Disposable diapers. That’s what inspired a groundbreaking toxic-chemical-capturing resin recently developed by UNC-Chapel Hill assistant professor of chemistry Frank Leibfarth.
After the 2016 discovery that perfluorinated alkylated substances, or PFAS, had contaminated North Carolina’s Cape Fear River Basin, representatives from the state-funded NC Policy Collaboratory visited the College’s chemistry department looking for innovative solutions. Leibfarth’s colleague Marcey Waters suggested hydrogels, the super-swellable resins found in diapers. “Can’t you make a gel that soaks up PFAS?” she asked Leibfarth.
“I went back and read a lot of literature about how diapers work,” said Leibfarth. Hydrogels, it turns out, are made of polymers — substances made from strings of single molecules bonded together. Plastics are polymers. Leibfarth is a polymer chemist, a rising star among a new generation of researchers who believe manmade materials must be both functional and sustainable.
Though well suited to the PFAS challenge, Leibfarth, who joined the Carolina faculty in 2016, had never worked on such a laser-focused, rapid-response project. The Leibfarth Group does basic scientific research to create sustainable plastics or develop ways to make existing plastics more sustainable.
“We are not so much problem-driven as we are method-driven,” Leibfarth said. “We’re interested in fundamental creativity.”
Creativity is a big part of Leibfarth’s success. Raised in South Dakota, Leibfarth admits he wasn’t always into science. An athlete — he was a placekicker for the University of South Dakota football team — who learned carpentry skills from his father, Leibfarth fell in love with chemistry as an undergraduate on a summer National Science Foundation fellowship at Columbia University.
“Chemistry is quantitative. You have to have an analytical brain for it, but you also have to have this artistic way of thinking about molecules,” he said. “Chemists are makers. We make things with molecules.”
As a maker of molecules, Leibfarth strives for simplicity.
“There’s a natural drive in science towards complexity,” he said. A polymer chemist might enhance a plastic by tacking on more and more functional groups, the way one creates a Lego structure, adding block after block. But that approach might weaken the structure or increase production costs or reduce sustainability. “We’re finding that we can get high-performing materials from simple building blocks if we focus on understanding how to control their structure and connectivity in previously unforeseen ways,” he said. “That’s the fun part of working at the interface of disciplines.”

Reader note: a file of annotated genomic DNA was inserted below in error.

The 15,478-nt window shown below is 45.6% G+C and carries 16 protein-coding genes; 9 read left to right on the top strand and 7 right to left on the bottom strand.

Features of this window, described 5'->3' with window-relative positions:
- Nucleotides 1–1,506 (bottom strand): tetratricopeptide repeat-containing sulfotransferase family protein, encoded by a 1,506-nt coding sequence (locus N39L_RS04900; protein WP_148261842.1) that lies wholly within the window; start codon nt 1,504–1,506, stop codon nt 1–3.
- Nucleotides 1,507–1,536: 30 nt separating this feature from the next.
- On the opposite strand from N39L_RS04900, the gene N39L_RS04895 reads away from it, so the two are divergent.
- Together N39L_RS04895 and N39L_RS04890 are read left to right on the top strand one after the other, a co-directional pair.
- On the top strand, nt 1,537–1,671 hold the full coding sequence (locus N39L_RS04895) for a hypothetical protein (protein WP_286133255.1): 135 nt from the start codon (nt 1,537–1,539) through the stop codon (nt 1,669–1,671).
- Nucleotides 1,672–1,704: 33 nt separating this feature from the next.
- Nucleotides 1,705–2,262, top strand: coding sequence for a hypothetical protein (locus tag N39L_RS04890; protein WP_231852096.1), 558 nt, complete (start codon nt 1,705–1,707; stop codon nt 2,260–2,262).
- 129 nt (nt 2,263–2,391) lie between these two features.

One of his lab’s breakthroughs involves developing a sustainable plastic from a common substance by controlling the stereochemistry of polymers in a way that was previously undiscovered. Another involves creating catalysts that make throwaway thermoplastics more economical to upcycle.
With the PFAS work, Leibfarth has entered a new realm — environmental engineering.
The hydrogel suggestion from his chemistry department colleague was all Leibfarth needed. Leibfarth and his team designed a fluorinated resin that, when ground into a powder and added to a water-filtration column, soaks up GenX — the trademarked PFAS made by Chemours at the company’s Fayetteville plant — the way diapers soak up water. GenX is prevalent in the Cape Fear River Basin, which provides drinking water for more than 1.5 million North Carolinians. Because GenX is negatively charged, Leibfarth’s team put positive charges on their resin, creating an extra-sticky electrostatic bond. In tests, Leibfarth’s resin removed more than 80% — or more than four times — the GenX than the best commercial technology.
The work is so promising that the UNC Institute for Convergent Science has partnered with the NC Policy Collaboratory to fund a demonstration phase of the research, with the hope of commercialization.
“It’s highly rewarding,” said Leibfarth, who recently won a Sloan Research Fellowship and a Cottrell Scholar Award, both given to the best-of-the-best among early-career scientists. “We’re much closer to making an impact with the PFAS work than any of the other work we do. That invigorates me and my students.”